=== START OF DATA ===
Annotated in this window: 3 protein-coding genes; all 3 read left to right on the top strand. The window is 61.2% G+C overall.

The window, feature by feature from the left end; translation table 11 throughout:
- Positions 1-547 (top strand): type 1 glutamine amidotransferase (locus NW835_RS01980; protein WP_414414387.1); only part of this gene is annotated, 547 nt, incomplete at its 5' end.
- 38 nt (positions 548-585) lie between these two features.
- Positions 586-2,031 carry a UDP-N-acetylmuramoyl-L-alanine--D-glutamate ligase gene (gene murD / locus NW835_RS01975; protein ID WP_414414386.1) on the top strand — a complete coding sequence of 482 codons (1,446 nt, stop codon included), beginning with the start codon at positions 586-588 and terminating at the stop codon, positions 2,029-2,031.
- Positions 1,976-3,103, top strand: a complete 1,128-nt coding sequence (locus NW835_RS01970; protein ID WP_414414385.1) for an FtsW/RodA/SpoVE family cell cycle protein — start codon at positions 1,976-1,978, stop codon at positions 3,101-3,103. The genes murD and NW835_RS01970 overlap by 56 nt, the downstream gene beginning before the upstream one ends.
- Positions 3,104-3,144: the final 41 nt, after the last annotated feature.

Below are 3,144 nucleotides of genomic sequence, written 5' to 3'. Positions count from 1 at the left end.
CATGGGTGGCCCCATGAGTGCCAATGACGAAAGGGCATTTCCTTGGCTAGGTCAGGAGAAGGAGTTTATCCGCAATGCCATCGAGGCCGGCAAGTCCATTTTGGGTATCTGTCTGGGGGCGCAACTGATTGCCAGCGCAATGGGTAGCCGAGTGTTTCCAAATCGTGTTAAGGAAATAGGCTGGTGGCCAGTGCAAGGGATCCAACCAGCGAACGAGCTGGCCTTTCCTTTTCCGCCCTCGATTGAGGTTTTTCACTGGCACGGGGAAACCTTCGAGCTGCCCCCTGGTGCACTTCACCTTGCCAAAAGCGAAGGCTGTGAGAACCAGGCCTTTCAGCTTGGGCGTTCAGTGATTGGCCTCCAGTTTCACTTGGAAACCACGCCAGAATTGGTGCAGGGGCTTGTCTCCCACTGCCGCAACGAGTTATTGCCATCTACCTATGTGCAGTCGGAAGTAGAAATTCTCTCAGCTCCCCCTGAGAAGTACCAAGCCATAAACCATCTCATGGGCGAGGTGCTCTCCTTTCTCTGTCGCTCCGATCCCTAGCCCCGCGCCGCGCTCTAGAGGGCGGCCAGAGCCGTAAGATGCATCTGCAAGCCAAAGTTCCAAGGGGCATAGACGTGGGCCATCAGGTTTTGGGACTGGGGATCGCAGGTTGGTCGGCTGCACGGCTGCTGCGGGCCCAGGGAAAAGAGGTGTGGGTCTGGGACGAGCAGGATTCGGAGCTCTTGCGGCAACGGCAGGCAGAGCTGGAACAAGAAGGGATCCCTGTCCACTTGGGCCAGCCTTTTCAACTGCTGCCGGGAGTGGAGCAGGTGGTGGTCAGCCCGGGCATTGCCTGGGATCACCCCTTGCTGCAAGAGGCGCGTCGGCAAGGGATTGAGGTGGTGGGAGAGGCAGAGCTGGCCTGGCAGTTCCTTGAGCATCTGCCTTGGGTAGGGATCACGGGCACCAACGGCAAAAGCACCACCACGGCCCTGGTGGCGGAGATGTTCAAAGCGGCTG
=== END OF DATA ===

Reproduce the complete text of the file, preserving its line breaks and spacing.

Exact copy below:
Annotated in this window: 3 protein-coding genes; all 3 read left to right on the top strand. The window is 61.2% G+C overall.

The window, feature by feature from the left end; translation table 11 throughout:
- Positions 1-547 (top strand): type 1 glutamine amidotransferase (locus NW835_RS01980; protein WP_414414387.1); only part of this gene is annotated, 547 nt, incomplete at its 5' end.
- 38 nt (positions 548-585) lie between these two features.
- Positions 586-2,031 carry a UDP-N-acetylmuramoyl-L-alanine--D-glutamate ligase gene (gene murD / locus NW835_RS01975; protein ID WP_414414386.1) on the top strand — a complete coding sequence of 482 codons (1,446 nt, stop codon included), beginning with the start codon at positions 586-588 and terminating at the stop codon, positions 2,029-2,031.
- Positions 1,976-3,103, top strand: a complete 1,128-nt coding sequence (locus NW835_RS01970; protein ID WP_414414385.1) for an FtsW/RodA/SpoVE family cell cycle protein — start codon at positions 1,976-1,978, stop codon at positions 3,101-3,103. The genes murD and NW835_RS01970 overlap by 56 nt, the downstream gene beginning before the upstream one ends.
- Positions 3,104-3,144: the final 41 nt, after the last annotated feature.

Below are 3,144 nucleotides of genomic sequence, written 5' to 3'. Positions count from 1 at the left end.
CATGGGTGGCCCCATGAGTGCCAATGACGAAAGGGCATTTCCTTGGCTAGGTCAGGAGAAGGAGTTTATCCGCAATGCCATCGAGGCCGGCAAGTCCATTTTGGGTATCTGTCTGGGGGCGCAACTGATTGCCAGCGCAATGGGTAGCCGAGTGTTTCCAAATCGTGTTAAGGAAATAGGCTGGTGGCCAGTGCAAGGGATCCAACCAGCGAACGAGCTGGCCTTTCCTTTTCCGCCCTCGATTGAGGTTTTTCACTGGCACGGGGAAACCTTCGAGCTGCCCCCTGGTGCACTTCACCTTGCCAAAAGCGAAGGCTGTGAGAACCAGGCCTTTCAGCTTGGGCGTTCAGTGATTGGCCTCCAGTTTCACTTGGAAACCACGCCAGAATTGGTGCAGGGGCTTGTCTCCCACTGCCGCAACGAGTTATTGCCATCTACCTATGTGCAGTCGGAAGTAGAAATTCTCTCAGCTCCCCCTGAGAAGTACCAAGCCATAAACCATCTCATGGGCGAGGTGCTCTCCTTTCTCTGTCGCTCCGATCCCTAGCCCCGCGCCGCGCTCTAGAGGGCGGCCAGAGCCGTAAGATGCATCTGCAAGCCAAAGTTCCAAGGGGCATAGACGTGGGCCATCAGGTTTTGGGACTGGGGATCGCAGGTTGGTCGGCTGCACGGCTGCTGCGGGCCCAGGGAAAAGAGGTGTGGGTCTGGGACGAGCAGGATTCGGAGCTCTTGCGGCAACGGCAGGCAGAGCTGGAACAAGAAGGGATCCCTGTCCACTTGGGCCAGCCTTTTCAACTGCTGCCGGGAGTGGAGCAGGTGGTGGTCAGCCCGGGCATTGCCTGGGATCACCCCTTGCTGCAAGAGGCGCGTCGGCAAGGGATTGAGGTGGTGGGAGAGGCAGAGCTGGCCTGGCAGTTCCTTGAGCATCTGCCTTGGGTAGGGATCACGGGCACCAACGGCAAAAGCACCACCACGGCCCTGGTGGCGGAGATGTTCAAAGCGGCTG